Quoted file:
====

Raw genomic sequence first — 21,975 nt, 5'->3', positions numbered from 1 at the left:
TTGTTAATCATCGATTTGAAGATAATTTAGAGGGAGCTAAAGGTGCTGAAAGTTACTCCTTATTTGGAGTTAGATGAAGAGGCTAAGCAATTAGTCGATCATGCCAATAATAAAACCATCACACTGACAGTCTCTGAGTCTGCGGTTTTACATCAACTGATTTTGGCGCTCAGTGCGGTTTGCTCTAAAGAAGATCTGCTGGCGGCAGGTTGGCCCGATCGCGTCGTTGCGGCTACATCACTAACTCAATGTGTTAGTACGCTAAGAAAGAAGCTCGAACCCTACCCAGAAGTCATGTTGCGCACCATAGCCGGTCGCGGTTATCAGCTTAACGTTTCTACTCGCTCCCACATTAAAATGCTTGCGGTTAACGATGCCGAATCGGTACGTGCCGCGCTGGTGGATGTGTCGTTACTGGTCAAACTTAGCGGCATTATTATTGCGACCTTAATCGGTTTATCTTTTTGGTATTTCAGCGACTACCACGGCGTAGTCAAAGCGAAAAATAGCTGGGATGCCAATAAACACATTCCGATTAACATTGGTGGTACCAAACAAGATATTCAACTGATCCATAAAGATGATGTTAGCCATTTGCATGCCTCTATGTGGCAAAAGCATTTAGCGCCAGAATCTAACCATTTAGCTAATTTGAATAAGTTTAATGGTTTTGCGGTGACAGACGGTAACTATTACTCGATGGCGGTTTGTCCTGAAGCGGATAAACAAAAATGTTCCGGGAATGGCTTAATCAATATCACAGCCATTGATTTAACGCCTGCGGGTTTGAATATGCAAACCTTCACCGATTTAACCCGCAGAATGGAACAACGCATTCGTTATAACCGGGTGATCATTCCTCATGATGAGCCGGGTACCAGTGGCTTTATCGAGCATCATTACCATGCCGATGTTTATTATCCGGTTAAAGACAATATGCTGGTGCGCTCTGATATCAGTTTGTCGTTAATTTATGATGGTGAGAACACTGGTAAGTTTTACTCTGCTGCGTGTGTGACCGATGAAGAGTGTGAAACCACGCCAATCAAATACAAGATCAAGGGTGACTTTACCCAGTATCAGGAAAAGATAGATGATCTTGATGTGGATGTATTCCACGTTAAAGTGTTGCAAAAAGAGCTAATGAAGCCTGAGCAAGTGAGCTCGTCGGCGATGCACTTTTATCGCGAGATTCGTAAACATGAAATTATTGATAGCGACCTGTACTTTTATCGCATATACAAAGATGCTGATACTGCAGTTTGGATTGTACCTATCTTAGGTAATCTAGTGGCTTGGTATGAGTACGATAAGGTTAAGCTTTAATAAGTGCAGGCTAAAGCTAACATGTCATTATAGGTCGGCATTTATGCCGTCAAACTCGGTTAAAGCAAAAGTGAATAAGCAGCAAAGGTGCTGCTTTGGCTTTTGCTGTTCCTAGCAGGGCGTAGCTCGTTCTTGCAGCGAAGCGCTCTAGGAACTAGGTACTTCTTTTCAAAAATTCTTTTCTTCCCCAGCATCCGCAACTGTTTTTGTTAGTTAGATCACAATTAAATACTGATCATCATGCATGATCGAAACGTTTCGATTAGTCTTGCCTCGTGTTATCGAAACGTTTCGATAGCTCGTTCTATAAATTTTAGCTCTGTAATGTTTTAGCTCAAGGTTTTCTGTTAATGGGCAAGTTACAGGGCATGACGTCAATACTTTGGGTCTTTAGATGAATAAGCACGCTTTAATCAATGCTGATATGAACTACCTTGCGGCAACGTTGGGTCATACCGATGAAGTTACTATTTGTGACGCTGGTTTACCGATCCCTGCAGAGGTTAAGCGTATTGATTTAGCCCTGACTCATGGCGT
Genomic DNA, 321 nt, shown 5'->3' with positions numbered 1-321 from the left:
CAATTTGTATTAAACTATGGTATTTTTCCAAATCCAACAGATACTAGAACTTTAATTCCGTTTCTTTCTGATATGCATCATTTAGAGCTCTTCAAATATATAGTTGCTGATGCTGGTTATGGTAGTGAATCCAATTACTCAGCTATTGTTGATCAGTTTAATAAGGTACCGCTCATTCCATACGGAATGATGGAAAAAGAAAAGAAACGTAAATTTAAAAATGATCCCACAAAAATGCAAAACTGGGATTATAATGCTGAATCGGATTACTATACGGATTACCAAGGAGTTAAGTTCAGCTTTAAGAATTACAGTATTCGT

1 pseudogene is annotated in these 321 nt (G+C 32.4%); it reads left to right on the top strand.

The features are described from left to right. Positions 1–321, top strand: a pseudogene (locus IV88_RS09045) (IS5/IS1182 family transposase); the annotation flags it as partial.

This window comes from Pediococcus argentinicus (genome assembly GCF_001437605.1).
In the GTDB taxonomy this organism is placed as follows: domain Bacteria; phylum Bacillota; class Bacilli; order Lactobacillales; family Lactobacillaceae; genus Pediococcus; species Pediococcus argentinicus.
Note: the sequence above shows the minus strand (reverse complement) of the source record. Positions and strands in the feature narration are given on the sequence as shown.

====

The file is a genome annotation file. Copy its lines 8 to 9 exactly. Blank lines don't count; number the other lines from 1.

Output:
In the GTDB taxonomy this organism is placed as follows: domain Bacteria; phylum Bacillota; class Bacilli; order Lactobacillales; family Lactobacillaceae; genus Pediococcus; species Pediococcus argentinicus.
Note: the sequence above shows the minus strand (reverse complement) of the source record. Positions and strands in the feature narration are given on the sequence as shown.